December 6, 2016

The Super Duper "Not so Big" Rod Pocket Incident

These are utility room curtains in progress.

They're going in a west window so 
they needed to be lined in order to
survive the hot Texas summer sun.

Minus the lining, this is a very simple curtain.
Actually, even with the lining, they're simple.
For normal people.

Did you know projects like this require math?
Sure do.

Math and I do not get along.
Nor do I want to get along with it!

I decided after I made the top sleeve for the rod that it'd be nice to have some fabric sticking up above the rod. 

I knew that the sleeve I created was rather wide so I could merely stitch a line lengthwise through the middle of that sleeve to make two sections--one at the top for sticking up and one just below it for the rod.

Wouldn't that look quite spiffy?

With this in mind, I checked the rod box for the diameter which was 3/4 of an inch. I figured that since the sleeve was rather big and the rod a mere 3/4 of an inch, I could make the rod sleeve/pocket about 1-1/4 inches and that would leave a sufficient amount sticking up at the top.

No measuring and/or math required.
After creating the lovely little rod pocket, 
I discovered that it was exactly that! 

as in

Hubby advised me that I should have measured around the rod because the fabric takes up space when it wraps around it.


What am I?

I just wanted this to be over so I decided to forget the "sticking up" fabric that my heart so desired

Instead, I'd just rip that line of stitching out and let these curtains hang from the top!

Hi Ho, Hi Ho,
off to seam rip I go!

Later, I needed more of hubby's math help but I'll skip the details of that mini adventure. 

You're welcome!

After lots of stress and fretting, 
the curtains were complete! 

I blissfully inserted one of the curtain 
panels onto the smaller end of the rod.

Though it was a bit snug, it worked.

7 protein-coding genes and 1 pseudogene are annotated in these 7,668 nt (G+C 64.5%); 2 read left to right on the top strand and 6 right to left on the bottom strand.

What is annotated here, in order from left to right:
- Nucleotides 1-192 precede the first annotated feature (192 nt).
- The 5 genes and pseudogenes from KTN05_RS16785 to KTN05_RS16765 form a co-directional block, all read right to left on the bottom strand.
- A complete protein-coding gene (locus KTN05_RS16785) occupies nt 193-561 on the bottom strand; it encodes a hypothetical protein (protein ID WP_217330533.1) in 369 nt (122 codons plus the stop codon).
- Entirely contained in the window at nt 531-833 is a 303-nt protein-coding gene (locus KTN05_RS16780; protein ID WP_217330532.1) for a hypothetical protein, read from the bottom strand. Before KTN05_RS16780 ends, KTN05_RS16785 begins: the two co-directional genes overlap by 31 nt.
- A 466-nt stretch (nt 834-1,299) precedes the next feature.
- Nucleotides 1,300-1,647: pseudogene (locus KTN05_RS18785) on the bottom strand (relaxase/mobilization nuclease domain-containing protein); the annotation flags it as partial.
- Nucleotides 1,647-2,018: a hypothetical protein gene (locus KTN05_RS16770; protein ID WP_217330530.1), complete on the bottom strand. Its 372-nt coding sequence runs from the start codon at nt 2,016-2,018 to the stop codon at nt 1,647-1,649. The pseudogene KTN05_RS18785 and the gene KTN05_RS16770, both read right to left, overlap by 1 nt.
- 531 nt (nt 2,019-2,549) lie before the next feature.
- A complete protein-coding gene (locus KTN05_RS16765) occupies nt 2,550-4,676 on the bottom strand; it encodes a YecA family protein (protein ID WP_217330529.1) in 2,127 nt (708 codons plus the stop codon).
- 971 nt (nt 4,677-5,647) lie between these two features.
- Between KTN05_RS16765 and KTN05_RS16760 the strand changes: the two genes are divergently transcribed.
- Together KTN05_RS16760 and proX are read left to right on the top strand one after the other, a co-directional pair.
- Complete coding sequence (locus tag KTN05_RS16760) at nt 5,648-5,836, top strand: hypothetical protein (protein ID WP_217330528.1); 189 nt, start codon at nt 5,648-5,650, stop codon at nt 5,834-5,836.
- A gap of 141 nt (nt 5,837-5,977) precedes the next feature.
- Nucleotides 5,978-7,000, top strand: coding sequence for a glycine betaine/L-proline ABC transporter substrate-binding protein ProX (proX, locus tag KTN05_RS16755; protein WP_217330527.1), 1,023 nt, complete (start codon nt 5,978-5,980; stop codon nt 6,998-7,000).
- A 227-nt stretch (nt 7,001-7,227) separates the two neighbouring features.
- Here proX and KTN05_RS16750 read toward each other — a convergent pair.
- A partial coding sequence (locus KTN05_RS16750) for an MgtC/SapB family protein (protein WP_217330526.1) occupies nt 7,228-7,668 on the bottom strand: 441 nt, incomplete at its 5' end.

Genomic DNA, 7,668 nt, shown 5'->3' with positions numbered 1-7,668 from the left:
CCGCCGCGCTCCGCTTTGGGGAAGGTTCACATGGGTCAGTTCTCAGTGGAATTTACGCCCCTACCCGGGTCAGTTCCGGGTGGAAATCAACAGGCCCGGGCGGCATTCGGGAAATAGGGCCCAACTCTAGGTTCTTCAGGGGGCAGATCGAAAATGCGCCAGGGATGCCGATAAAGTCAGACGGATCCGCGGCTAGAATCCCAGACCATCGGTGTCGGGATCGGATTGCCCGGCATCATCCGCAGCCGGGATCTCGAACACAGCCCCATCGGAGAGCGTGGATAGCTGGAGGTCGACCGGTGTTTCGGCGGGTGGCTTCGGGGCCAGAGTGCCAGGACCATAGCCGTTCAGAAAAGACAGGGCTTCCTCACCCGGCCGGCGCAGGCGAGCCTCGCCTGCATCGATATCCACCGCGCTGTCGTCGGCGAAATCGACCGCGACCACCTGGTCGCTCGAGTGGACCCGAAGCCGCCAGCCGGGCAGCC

Great Joy!

Then, the other panel on the larger end of rod.
Snug indeed but it worked too.
Delight consumed me!
I attempted to insert one rod into the other.

I could barely slide the smaller side of the rod into the larger side because it made the curtains so BEYOND SNUG that they didn't want to budge!

Even after ripping out the lengthwise stitching line earlier to eliminate the "sticking up" part! I was certain that there was plenty of room in the "big" sleeve!

How could this be?
How could I be that far off?
Did a group of Sicko Sewing Thugs 
break in and altered them as we slept?

I decided to put the rod up in place and then try to slide them farther in until the entire rod reached the necessary length.

I wiggled and jiggled, pushed and pulled, moaned and groaned, and begged and pleaded until alas, success!

Now if I could just distribute the curtains evenly across the rod into their permanent resting place (for now), I would rejoice forevermore! 

Of course, they did not want to budge.

I employed various methods to slide those suckers:

Pliers were first up--Lots of yanking and tugging occurred but it did not move them.

With my knee in my chest and a foot on the wall for leverage, we awkwardly wrestled until I was red in the face and exhausted (which doesn't take much) but no dice!

Surely forceps would work on these babies but that was a bust too!

Finally, I carefully pinned one end of a rope to the curtains and attached the other end to the back of a pick-up truck.

Believe it or not, when I floored the pick-up, those curtains slid right across the rod!


I hope I don't ever have to open them!

I just noticed from the pic above, they're the 
exact same length as the cabinet to the right.

I couldn't have done that using math!

It's a happy accident!

All kidding aside, I enjoyed the sewing part of making these curtains but that only lasted a total of about 15 minutes or so (maybe). 

The figuring, measuring, cutting, and stressing took quite a few hours!

~ ~ ~ ~ ~ ~ ~ ~ ~ ~ ~ ~ 

Now I'm moving on to a small art quilt which doesn't involve stress or pick-up trucks!

Have a Blessed and Creative Day Y'all!

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